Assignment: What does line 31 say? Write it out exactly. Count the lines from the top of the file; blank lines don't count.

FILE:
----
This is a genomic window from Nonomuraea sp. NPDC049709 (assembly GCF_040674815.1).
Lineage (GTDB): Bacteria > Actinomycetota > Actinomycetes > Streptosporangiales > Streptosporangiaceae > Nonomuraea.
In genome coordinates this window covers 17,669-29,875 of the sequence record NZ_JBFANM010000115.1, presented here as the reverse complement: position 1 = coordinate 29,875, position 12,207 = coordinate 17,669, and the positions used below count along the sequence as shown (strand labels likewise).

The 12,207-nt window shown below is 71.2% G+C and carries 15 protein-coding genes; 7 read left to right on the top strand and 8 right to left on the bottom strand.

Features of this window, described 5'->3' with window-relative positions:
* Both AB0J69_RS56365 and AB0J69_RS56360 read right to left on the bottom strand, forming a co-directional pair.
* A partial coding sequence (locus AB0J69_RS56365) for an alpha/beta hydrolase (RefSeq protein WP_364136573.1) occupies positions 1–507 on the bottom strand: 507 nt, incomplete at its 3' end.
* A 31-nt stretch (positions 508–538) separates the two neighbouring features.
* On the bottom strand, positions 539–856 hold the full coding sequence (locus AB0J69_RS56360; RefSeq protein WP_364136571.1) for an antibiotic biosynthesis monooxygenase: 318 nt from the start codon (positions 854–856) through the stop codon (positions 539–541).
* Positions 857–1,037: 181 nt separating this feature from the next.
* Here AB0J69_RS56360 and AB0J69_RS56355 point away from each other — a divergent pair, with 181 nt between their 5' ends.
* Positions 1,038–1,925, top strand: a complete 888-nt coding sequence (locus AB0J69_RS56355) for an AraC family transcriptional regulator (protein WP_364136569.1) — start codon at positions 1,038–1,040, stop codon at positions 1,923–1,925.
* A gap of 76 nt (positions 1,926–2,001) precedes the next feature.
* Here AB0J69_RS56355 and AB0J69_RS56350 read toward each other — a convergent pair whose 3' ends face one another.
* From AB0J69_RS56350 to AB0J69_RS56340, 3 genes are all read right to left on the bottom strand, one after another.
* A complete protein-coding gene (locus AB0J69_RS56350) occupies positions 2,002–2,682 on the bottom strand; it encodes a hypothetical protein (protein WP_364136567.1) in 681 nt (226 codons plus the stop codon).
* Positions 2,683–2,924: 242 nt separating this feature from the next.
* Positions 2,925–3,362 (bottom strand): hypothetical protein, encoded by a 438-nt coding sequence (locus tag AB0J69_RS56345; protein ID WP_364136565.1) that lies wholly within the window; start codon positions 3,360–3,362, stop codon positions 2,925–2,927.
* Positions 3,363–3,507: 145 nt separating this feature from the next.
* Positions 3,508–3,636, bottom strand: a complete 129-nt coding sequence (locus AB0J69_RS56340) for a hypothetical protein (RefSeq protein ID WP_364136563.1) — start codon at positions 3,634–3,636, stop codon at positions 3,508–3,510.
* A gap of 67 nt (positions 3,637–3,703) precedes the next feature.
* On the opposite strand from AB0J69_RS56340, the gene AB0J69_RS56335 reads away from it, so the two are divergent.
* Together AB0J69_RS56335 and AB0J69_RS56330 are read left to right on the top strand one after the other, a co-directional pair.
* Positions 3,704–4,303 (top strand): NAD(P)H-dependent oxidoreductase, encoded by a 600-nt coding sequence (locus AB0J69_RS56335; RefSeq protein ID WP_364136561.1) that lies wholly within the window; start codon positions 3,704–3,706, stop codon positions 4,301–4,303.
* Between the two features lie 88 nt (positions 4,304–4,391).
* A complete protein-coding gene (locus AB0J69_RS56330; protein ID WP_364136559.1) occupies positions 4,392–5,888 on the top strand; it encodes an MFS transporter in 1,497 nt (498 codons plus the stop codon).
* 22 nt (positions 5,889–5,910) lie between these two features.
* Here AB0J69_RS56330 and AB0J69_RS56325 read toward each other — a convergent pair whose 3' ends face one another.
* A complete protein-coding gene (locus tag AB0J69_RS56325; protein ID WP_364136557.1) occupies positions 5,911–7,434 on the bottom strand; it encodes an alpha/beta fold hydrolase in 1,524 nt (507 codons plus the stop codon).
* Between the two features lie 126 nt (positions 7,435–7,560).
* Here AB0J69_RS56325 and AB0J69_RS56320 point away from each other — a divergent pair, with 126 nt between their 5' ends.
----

* Here AB0J69_RS56325 and AB0J69_RS56320 point away from each other — a divergent pair, with 126 nt between their 5' ends.